Various waders favour inland wetlands above those on the coast though there's a lot of interchange. Lapwing (Vanellus vanellus, wingspan 85cm), or Peewit, are one of the finest sights and sounds in nature when flying in a large group, initially staying tight together and showing black then white in quick succession while wheeling around the sky.
This is seen mainly in the winter when there is a sizeable influx from mainland Europe, but even then it is harder to find the species than formerly, largely because of the absence of stubble fields due to the modern method of sowing winter wheat instead of spring wheat. If those in authority really wished to assist wildlife by making taxpayers subsidise agriculture, sponsoring spring sowing of crops in certain areas should be one of the first moves, as this would also help finches.
The drainage of wet areas across England, and to some extent the increase in numbers of corvids led by the Carrion Crow, has made successful nesting much harder work for Lapwing, and they are now a species of medium conservation concern.
Increasing wet grassland areas with nearby cover - the chicks are vulnerable to predation in the open - would certainly help and this is indeed being effected in a number of places by conservation groups, though whether too much ground has already been lost remains to be seen.
Unlike the Ringed Plover, which is coastal, the Little Ringed Plover (Charadrius dubius, wingspan 45cm) prefers freshwater sites. The species is relatively rare, with fewer than 1,000 pairs compared to around 8,000 for the Ringed Plover, and is a fairly recent coloniser of Britain, with the influx starting in the 1940s. The development of some temporary or new sites including sewage works and flooded gravel pits has perhaps assisted. Little Ringed Plovers feed on small invertebrates, and winter in Africa.
Wetland drainage of marshes and wet grassland inland has severely curtailed the breeding of the Redshank (Tringa totanus, wingspan 62cm) though they are still doing well on the coast - an index of there being a decent number of longstanding, sizeable and designated reserves in that area, unlike the arrangement inland with much more fragmented sites. There are roughly 30,000 breeding pairs in the UK.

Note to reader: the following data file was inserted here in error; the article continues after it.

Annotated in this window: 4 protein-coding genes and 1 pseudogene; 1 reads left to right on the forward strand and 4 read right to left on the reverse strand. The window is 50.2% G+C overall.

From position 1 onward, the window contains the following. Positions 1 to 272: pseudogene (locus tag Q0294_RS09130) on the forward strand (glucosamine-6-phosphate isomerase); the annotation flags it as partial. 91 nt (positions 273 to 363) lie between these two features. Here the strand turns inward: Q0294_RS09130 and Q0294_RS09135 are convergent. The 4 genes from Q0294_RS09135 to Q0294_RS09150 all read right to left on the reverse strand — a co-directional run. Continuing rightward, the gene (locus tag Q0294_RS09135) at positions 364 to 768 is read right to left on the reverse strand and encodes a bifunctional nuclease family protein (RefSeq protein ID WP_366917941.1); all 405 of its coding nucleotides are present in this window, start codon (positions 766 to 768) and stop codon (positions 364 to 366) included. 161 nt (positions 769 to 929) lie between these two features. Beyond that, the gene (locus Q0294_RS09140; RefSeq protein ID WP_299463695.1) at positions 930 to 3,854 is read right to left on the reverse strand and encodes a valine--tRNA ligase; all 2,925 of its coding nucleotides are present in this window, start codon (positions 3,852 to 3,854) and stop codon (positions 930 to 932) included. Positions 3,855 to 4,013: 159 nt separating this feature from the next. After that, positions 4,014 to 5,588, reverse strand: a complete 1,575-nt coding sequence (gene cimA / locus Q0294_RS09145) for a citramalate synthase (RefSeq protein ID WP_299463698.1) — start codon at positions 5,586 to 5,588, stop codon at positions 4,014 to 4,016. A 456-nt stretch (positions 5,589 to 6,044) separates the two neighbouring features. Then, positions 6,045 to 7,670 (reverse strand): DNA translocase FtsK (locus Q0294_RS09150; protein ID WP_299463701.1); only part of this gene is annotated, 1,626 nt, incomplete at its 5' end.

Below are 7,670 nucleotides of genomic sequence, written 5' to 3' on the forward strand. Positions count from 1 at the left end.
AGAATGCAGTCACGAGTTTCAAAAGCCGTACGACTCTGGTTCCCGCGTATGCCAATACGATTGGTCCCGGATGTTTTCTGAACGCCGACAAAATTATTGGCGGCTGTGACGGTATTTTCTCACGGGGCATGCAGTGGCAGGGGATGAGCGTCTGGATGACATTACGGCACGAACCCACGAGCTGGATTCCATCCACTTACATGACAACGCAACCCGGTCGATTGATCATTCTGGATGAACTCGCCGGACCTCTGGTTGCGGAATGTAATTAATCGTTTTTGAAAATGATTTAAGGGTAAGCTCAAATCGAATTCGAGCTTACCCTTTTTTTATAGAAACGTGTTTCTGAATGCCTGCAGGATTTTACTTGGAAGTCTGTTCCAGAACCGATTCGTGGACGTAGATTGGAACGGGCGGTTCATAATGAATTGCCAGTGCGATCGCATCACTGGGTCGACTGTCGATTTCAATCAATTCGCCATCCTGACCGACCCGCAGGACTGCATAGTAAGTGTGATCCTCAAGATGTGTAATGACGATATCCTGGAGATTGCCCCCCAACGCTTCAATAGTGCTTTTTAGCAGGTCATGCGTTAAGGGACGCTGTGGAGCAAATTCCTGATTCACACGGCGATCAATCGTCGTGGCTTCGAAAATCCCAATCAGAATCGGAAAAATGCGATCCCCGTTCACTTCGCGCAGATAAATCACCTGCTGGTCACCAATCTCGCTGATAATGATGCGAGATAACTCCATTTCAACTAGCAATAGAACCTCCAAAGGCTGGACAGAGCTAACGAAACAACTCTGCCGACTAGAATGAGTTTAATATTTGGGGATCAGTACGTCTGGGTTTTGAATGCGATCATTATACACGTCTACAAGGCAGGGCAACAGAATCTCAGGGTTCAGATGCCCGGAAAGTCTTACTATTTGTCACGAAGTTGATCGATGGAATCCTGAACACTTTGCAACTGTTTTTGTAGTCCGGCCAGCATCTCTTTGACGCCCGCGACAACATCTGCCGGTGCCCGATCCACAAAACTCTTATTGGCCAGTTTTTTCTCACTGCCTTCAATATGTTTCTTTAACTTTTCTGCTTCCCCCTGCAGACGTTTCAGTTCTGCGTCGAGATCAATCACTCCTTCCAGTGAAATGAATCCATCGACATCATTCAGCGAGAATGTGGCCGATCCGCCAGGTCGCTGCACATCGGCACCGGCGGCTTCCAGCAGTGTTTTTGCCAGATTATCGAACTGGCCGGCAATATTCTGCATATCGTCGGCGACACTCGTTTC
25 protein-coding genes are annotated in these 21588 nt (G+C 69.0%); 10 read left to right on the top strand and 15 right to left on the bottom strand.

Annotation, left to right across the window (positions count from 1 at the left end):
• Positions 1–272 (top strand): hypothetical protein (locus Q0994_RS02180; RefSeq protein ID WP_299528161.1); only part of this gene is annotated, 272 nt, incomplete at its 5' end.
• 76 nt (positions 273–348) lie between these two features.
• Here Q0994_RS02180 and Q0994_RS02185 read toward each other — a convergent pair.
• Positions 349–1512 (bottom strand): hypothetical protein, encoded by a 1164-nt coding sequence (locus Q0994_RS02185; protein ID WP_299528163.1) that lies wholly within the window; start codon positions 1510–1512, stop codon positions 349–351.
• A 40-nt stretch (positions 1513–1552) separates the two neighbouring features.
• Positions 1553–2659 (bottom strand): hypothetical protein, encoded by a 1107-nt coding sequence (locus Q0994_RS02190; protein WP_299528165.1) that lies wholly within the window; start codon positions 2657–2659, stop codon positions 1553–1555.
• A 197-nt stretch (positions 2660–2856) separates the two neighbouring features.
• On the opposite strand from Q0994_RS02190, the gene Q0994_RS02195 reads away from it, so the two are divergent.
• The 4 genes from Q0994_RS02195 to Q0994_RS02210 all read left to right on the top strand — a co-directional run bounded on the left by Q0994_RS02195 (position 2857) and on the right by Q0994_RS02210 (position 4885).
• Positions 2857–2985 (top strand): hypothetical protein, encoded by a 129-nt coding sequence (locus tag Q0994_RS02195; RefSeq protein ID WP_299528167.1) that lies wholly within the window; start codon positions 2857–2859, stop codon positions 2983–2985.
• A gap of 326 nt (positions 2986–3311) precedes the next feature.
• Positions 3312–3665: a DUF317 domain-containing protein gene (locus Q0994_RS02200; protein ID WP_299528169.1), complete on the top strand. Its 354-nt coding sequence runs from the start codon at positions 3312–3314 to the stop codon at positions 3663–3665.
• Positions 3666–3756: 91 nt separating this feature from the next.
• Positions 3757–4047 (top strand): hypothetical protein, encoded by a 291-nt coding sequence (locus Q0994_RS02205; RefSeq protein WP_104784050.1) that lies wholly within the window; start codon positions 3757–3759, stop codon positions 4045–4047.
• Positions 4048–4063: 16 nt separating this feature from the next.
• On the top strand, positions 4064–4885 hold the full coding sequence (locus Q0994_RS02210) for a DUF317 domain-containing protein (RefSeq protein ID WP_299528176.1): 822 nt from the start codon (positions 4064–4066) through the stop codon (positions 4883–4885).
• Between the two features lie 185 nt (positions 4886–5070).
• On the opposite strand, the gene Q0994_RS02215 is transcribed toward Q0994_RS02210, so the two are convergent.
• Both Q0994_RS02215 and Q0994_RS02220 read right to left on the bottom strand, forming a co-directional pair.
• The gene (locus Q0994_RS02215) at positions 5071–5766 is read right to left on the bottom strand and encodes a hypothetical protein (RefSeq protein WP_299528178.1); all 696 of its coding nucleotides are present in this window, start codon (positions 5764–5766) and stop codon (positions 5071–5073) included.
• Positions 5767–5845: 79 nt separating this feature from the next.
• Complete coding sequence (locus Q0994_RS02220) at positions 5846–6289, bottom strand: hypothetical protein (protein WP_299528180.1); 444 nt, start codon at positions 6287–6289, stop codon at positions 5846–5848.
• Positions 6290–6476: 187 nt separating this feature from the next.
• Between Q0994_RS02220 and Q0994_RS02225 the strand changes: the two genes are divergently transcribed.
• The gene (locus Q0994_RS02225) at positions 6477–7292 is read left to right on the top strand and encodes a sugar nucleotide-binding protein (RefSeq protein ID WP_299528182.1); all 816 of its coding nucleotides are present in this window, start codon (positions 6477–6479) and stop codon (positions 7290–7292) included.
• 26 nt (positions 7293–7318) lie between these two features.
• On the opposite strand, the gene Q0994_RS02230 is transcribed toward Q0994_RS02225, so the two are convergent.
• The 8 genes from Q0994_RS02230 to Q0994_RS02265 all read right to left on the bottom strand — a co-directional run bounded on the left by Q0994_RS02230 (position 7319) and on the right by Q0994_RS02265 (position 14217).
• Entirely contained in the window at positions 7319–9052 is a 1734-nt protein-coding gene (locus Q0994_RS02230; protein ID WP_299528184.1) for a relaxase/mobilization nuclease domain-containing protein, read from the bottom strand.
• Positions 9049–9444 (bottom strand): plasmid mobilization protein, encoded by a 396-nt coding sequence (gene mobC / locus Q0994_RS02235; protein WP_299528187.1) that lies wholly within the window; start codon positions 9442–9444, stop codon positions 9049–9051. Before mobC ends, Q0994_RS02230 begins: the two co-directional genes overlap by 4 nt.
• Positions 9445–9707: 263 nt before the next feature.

Redshank are the noisiest of all waders, and arguably the most alert, a combination which can make them irritating for keen ornithologists since when alarmed a shriek flies out and the bird flies out behind it at speed, usually stirring other species to take off.
Greenshank (Tringa nebularia, wingspan 70cm) breed in northern Scotland and on the continent and are not that common even on passage around our southern coasts en route to their wintering grounds in West Africa. A thousand or so pairs nest in Scotland, the best part of 5,000 are seen on passage and perhaps 700 spend the whole of the winter here.
Greenshank are among our larger waders though still not big and can be distinguished by their long green legs (which are covered in mud in the accompanying image) and slightly upturned bill. They are seen singly or in small groups and like Redshank they call frequently.
The comments about Redshank as regards breeding inland apply with even more force to the Common Snipe (Gallinago gallinago, wingspan 45cm), as this species does not nest bang on the coast, requiring instead wet grass or rushes in almost any habitat in which to build its scrape.
Agricultural 'improvements' after 1945 have had a devastating effect with the result that many fewer people have a chance in lowland England of hearing and seeing the famous drumming behaviour of the male in courtship. As a result, it is on the list of species of high conservation concern.
Admittedly, many thousands arrive in winter but this hardly makes up for the decline in breeding pairs. However many come, the prospects of finding flocks of 400 or so, which happened at Norwood and around the marshes of the River Wandle south of London in the 1880s, are nil.
Common Sandpipers (Tringa hypoleucos, wingspan 40cm) breed in upland regions but are often seen in good numbers passing through the south in the spring. They feed principally on adult invertebrates including flies, mayflies, caddis flies and water beetles.
Images © Jeremy Early. All rights reserved.
In 2013 I published My Side of the Fence - the Natural History of a Surrey Garden. Details may be found, and orders placed, via this hyperlink My Side of the Fence. In November 2015 Surrey Wildlife Trust published the atlas Soldierflies, their allies and Conopidae of Surrey, jointly written by David Baldock and me. Details are on this web page: Atlas.